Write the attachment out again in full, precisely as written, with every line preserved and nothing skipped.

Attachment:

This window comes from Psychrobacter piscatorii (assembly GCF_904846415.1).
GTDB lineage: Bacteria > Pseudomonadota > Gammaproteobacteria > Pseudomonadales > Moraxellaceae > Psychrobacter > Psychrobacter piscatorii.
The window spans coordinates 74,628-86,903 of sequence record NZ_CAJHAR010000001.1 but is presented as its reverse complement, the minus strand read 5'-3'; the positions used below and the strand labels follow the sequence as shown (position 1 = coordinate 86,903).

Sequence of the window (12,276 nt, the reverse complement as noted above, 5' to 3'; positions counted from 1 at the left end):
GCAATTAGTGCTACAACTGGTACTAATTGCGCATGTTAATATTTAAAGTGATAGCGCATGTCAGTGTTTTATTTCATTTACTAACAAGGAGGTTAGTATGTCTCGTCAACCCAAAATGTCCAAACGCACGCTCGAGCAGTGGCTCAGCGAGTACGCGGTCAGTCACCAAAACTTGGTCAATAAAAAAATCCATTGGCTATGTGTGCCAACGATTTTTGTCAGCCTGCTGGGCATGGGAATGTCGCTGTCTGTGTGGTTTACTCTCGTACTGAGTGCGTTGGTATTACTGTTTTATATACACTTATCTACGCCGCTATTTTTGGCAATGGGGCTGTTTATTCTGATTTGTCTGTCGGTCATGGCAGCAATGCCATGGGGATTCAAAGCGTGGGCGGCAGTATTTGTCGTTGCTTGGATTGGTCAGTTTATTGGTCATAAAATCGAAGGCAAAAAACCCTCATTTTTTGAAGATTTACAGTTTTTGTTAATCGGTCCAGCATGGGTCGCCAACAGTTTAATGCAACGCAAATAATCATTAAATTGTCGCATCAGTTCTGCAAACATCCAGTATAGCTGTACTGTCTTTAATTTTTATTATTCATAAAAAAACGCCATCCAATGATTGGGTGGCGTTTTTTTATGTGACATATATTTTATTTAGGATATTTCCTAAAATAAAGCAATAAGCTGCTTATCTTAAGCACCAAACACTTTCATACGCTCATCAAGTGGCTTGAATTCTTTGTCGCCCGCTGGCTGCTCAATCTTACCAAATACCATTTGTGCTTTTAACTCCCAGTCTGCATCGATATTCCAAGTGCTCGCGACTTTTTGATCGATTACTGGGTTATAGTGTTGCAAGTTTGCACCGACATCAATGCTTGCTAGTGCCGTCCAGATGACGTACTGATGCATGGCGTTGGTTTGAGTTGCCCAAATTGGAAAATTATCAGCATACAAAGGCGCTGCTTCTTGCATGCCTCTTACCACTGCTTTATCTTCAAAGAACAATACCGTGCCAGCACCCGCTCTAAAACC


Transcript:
This window comes from Psychrobacter piscatorii (assembly GCF_904846415.1).
GTDB lineage: Bacteria > Pseudomonadota > Gammaproteobacteria > Pseudomonadales > Moraxellaceae > Psychrobacter > Psychrobacter piscatorii.
The window spans coordinates 74,628-86,903 of sequence record NZ_CAJHAR010000001.1 but is presented as its reverse complement, the minus strand read 5'-3'; the positions used below and the strand labels follow the sequence as shown (position 1 = coordinate 86,903).

Sequence of the window (12,276 nt, the reverse complement as noted above, 5' to 3'; positions counted from 1 at the left end):
GCAATTAGTGCTACAACTGGTACTAATTGCGCATGTTAATATTTAAAGTGATAGCGCATGTCAGTGTTTTATTTCATTTACTAACAAGGAGGTTAGTATGTCTCGTCAACCCAAAATGTCCAAACGCACGCTCGAGCAGTGGCTCAGCGAGTACGCGGTCAGTCACCAAAACTTGGTCAATAAAAAAATCCATTGGCTATGTGTGCCAACGATTTTTGTCAGCCTGCTGGGCATGGGAATGTCGCTGTCTGTGTGGTTTACTCTCGTACTGAGTGCGTTGGTATTACTGTTTTATATACACTTATCTACGCCGCTATTTTTGGCAATGGGGCTGTTTATTCTGATTTGTCTGTCGGTCATGGCAGCAATGCCATGGGGATTCAAAGCGTGGGCGGCAGTATTTGTCGTTGCTTGGATTGGTCAGTTTATTGGTCATAAAATCGAAGGCAAAAAACCCTCATTTTTTGAAGATTTACAGTTTTTGTTAATCGGTCCAGCATGGGTCGCCAACAGTTTAATGCAACGCAAATAATCATTAAATTGTCGCATCAGTTCTGCAAACATCCAGTATAGCTGTACTGTCTTTAATTTTTATTATTCATAAAAAAACGCCATCCAATGATTGGGTGGCGTTTTTTTATGTGACATATATTTTATTTAGGATATTTCCTAAAATAAAGCAATAAGCTGCTTATCTTAAGCACCAAACACTTTCATACGCTCATCAAGTGGCTTGAATTCTTTGTCGCCCGCTGGCTGCTCAATCTTACCAAATACCATTTGTGCTTTTAACTCCCAGTCTGCATCGATATTCCAAGTGCTCGCGACTTTTTGATCGATTACTGGGTTATAGTGTTGCAAGTTTGCACCGACATCAATGCTTGCTAGTGCCGTCCAGATGACGTACTGATGCATGGCGTTGGTTTGAGTTGCCCAAATTGGAAAATTATCAGCATACAAAGGCGCTGCTTCTTGCATGCCTCTTACCACTGCTTTATCTTCAAAGAACAATACCGTGCCAGCACCCGCTCTAAAACC